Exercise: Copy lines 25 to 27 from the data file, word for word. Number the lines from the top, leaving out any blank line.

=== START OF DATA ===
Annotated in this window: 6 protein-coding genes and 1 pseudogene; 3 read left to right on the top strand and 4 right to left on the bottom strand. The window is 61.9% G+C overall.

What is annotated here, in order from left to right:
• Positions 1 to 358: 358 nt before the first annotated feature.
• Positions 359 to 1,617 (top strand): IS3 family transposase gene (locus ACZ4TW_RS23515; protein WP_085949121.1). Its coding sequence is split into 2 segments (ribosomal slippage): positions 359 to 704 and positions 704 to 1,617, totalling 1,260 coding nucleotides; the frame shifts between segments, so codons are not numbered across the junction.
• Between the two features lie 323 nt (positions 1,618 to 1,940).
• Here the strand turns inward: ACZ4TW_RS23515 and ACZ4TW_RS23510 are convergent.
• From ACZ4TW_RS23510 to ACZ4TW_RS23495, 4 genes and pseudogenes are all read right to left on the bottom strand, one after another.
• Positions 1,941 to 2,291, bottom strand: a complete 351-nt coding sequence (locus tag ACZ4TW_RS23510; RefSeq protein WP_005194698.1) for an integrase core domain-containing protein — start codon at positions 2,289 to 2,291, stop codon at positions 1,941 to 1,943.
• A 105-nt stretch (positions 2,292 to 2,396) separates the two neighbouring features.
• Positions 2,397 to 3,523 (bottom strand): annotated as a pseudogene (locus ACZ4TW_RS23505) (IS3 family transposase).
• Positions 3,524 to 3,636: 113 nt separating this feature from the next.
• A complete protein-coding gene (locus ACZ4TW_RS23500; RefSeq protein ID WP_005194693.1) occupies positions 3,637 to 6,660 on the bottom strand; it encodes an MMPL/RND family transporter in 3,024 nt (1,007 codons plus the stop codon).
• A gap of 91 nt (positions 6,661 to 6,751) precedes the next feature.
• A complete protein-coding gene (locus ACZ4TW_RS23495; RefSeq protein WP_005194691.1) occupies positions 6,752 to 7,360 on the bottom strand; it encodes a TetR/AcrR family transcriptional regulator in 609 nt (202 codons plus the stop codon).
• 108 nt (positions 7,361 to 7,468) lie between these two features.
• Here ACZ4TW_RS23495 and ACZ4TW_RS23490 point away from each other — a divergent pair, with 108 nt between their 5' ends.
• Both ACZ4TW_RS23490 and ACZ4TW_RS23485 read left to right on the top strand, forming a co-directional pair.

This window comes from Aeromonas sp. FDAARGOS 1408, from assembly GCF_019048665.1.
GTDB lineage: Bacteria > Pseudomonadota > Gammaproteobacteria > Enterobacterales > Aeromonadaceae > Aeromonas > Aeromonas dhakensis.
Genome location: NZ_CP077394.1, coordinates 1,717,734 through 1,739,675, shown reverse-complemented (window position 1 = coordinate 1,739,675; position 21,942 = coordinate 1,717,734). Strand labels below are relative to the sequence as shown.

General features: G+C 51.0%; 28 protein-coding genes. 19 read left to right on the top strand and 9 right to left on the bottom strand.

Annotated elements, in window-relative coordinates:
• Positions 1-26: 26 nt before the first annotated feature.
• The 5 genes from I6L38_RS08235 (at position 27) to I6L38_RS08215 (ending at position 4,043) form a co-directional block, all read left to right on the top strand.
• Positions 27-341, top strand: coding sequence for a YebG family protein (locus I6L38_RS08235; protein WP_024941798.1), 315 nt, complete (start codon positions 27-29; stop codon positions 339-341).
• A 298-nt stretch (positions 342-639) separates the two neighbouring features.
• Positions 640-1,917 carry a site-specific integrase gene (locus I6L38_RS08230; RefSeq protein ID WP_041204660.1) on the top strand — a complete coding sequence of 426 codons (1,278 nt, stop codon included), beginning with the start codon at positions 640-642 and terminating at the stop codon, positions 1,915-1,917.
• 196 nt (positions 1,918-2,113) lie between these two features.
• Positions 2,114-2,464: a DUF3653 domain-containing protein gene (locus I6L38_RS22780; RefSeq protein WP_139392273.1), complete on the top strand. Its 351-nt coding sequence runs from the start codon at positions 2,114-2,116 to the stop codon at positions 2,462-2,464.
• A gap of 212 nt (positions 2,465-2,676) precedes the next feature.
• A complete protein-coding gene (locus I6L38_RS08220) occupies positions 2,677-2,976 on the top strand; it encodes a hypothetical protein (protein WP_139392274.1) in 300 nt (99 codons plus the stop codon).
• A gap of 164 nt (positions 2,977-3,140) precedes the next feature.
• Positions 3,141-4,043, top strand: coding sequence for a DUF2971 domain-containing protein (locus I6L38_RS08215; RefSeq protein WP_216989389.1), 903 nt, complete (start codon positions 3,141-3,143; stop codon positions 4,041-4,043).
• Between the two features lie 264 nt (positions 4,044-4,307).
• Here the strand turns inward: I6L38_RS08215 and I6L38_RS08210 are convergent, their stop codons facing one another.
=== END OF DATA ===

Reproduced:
• Positions 27-341, top strand: coding sequence for a YebG family protein (locus I6L38_RS08235; protein WP_024941798.1), 315 nt, complete (start codon positions 27-29; stop codon positions 339-341).
• A 298-nt stretch (positions 342-639) separates the two neighbouring features.
• Positions 640-1,917 carry a site-specific integrase gene (locus I6L38_RS08230; RefSeq protein ID WP_041204660.1) on the top strand — a complete coding sequence of 426 codons (1,278 nt, stop codon included), beginning with the start codon at positions 640-642 and terminating at the stop codon, positions 1,915-1,917.